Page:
Tuesday, December 6, 2022
HomeMoney MattersEcosystem ServicesBlair Ranch - Investing in Water for Ecosystem Services and Economic Success

Blair Ranch – Investing in Water for Ecosystem Services and Economic Success

The Blair Ranch is a great example of how good livestock stewardship reaps both economic and ecosystem rewards. As Ed and Rich describe in the video below, their initial focus was on providing good forage and water for their stock. With a better water system, weight gains went up, and by piping the water across the landscape, they had more grazeable acres.

But they couldn’t have added all that water without support. With the help of the Natural Resources Conservation Service, they were able to use Environmental Quality Incentive Program (EQIP) funds to pay for a portion of the well-drilling and pipelines. This federal, taxpayer funded program is designed to enhance producers’ ability to grow the food we need while protecting and improving the environment around them. The investment in the Blair ranch has provided an excellent return, providing high quality rangeland, reducing runoff, and supporting birds and wildlife.

Not every grazier needs to drill a 1,780 foot well or run 20 miles of pipeline. But we all can improve weight gains by providing plenty of quality water, and by distributing it well we can create more grazeable acres. And, we can follow Rich Blair’s example when he says, “We want a high quality rangeland. We want high quality water. We want bird species. We want wildlife. We want to raise a high quality cattle product. We want to treat the cattle right. I think it’s a whole mindset to everything you do is about, “Let’s do a good job of it. Let’s do a quality job on everything we do.” And I guess in my mind, it’s always paid off.

Enjoy the pasture walk!

Transcript

Ed Blair, Sturgis, South Dakota: Dad came to this property in 1954. One of the biggest struggles that we had was water. There is no shallow water here, and shallow water to me is anything under 500 foot deep. When starting out, probably in the late 50s, Dad had a Great Plains Contract and they went to building dams on this ranch. Moving on into the ’60s, we’re in a multi-year drought and the property that we were on this morning, why, Dad took 100 cows over there and they were there three weeks and he had to bring them home because they ran out of water.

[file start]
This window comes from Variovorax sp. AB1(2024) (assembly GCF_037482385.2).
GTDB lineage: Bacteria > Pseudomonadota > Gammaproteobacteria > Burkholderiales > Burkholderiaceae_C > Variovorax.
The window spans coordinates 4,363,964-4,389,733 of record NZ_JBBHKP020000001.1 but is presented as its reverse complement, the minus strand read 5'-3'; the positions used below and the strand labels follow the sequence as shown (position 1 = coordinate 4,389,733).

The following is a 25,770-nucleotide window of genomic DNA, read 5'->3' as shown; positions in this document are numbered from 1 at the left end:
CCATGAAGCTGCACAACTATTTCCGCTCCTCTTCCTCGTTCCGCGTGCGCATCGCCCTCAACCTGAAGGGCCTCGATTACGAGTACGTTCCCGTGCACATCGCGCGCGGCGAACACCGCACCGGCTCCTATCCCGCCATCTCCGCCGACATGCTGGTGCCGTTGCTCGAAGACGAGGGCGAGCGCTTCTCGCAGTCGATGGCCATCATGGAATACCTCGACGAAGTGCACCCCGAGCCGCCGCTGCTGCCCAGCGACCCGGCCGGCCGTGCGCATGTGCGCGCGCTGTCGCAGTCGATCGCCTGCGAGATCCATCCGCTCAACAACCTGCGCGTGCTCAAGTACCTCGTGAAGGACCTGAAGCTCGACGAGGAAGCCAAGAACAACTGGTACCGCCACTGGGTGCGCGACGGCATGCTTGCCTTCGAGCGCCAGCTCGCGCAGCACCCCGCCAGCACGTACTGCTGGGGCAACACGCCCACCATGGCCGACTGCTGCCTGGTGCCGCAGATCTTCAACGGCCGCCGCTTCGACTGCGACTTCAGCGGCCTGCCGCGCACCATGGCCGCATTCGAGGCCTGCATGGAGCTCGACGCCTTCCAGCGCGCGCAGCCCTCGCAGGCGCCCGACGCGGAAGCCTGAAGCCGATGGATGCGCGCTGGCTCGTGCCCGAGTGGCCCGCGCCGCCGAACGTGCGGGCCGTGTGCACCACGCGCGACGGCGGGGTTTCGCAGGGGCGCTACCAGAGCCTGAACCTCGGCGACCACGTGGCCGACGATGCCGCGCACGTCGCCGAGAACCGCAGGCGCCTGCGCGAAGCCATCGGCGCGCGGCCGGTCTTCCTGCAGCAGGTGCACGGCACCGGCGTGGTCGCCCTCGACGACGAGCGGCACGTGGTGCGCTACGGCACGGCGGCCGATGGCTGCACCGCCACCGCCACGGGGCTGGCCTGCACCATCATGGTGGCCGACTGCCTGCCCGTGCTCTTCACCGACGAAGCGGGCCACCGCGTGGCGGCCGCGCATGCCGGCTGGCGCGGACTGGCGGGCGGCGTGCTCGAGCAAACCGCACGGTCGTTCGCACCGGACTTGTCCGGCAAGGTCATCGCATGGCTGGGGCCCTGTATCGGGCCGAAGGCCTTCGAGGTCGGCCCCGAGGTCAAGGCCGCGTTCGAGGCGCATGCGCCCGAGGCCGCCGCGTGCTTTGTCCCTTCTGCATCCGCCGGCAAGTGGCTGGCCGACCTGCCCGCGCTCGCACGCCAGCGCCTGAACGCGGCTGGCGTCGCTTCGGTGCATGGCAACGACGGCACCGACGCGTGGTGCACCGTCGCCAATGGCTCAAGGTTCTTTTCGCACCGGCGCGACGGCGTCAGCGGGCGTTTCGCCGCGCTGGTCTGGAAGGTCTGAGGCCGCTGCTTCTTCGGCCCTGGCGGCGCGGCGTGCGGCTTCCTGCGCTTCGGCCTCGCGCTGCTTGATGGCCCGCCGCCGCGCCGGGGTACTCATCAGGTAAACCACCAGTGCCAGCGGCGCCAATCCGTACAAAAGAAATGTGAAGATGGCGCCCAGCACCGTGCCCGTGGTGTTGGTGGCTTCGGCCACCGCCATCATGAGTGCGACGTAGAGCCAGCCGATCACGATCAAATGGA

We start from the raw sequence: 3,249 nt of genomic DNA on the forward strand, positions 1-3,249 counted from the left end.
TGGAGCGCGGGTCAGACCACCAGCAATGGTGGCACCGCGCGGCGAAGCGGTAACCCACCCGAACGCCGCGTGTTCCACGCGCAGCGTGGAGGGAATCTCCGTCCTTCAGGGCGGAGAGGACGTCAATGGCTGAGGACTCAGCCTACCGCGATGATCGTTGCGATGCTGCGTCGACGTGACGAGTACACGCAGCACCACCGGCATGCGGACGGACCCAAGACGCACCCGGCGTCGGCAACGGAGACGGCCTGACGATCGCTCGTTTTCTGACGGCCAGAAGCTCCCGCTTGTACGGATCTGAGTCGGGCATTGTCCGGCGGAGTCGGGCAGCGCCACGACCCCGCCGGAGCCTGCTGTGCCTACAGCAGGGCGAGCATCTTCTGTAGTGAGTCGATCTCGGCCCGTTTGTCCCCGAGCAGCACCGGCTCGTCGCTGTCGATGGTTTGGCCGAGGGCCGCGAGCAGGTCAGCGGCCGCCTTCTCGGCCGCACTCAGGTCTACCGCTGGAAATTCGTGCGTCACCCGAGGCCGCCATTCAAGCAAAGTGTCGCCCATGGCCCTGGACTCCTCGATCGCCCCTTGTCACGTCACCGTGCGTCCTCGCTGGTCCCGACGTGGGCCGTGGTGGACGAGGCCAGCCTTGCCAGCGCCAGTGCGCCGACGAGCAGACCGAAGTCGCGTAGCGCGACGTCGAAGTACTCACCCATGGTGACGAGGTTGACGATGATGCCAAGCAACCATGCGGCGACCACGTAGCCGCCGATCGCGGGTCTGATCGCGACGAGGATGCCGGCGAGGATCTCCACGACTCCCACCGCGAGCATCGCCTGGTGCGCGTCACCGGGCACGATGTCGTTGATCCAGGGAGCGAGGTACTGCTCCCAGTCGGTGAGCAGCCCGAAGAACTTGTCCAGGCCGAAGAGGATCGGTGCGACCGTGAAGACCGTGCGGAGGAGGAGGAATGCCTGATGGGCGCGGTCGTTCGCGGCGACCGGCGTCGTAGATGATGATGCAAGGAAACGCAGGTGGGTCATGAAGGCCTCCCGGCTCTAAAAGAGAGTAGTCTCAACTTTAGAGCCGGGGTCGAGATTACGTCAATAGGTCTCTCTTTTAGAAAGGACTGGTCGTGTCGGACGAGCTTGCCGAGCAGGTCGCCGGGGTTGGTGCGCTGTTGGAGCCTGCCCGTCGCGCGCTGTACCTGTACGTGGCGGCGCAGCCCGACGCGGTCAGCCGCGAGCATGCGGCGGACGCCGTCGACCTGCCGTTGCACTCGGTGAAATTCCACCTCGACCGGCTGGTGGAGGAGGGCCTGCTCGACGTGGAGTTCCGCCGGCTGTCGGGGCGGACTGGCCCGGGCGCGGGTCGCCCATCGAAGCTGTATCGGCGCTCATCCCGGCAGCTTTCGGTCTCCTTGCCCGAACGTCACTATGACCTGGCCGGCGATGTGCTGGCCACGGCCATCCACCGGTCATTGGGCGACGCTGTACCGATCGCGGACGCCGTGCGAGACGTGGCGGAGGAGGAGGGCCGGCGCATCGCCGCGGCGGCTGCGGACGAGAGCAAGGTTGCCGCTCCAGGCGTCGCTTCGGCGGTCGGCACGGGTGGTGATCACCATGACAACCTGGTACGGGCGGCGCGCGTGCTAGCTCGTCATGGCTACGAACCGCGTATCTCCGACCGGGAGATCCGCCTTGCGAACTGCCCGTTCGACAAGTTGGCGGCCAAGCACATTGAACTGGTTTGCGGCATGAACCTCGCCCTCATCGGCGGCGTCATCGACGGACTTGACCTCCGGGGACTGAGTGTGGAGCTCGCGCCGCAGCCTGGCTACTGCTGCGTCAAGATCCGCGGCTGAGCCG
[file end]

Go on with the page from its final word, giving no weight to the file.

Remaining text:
So, in ’62, we drilled our first deep well. The well that furnishes this ranch is 1780 feet deep. It is free-flowing. It’ll flow about 100 gallons per minute with 50 to 60 pounds of pressure behind it. So I’ve got twenty-some miles of pipeline on this ranch that I’ve put in over the years. I’ve got two rural water systems that we’re tied into now. I’ve got one on the south end of the ranch – Bear Butte Valley and I’m on the board of Bear Butte Valley water. And also from the North I’ve got Butte Meade water. So this ranch isn’t ever going to run out of water again.

Chad Blair, Belle Fourche Ranch: Well, we’re still putting some pipeline in down there at the home ranch. We’ve done quite a bit of it and the first ones we kind of learned what we should not do probably, or that maybe there’s a better way to do it. The later ones we put in down there at the home ranch have been working really well. We have as much or more pipeline in on that ranch down there that we do up here.

After putting pipeline in  down there for years, we kind of had an idea what we wanted to do and we saw the benefits of the pipeline and water tanks down there on that ranch: The calf health and heavier weaning weights, and being able to move the cattle around a little bit and getting them to use the grass where we wanted to instead of just on the dams or the low spots.

So we knew what we wanted to do when we got this place bought. We had a pretty good plan in mind and talked to the NRCS. When we got a chance to actually get possession of this ranch, we kind of hit the ground running and had the well drillers lined up and drilling the well and digging pipeline in. I remember I brought Gary up here form the NRCS office in Belle and showed him where I wanted to put the storage tanks, showed him where I was putting the well. And we looked up to these rocks and Gary said, “I don’t think you  can hire anybody to dig up through them rocks,” And I said, “You let us worry about that. We’ll figure it out.”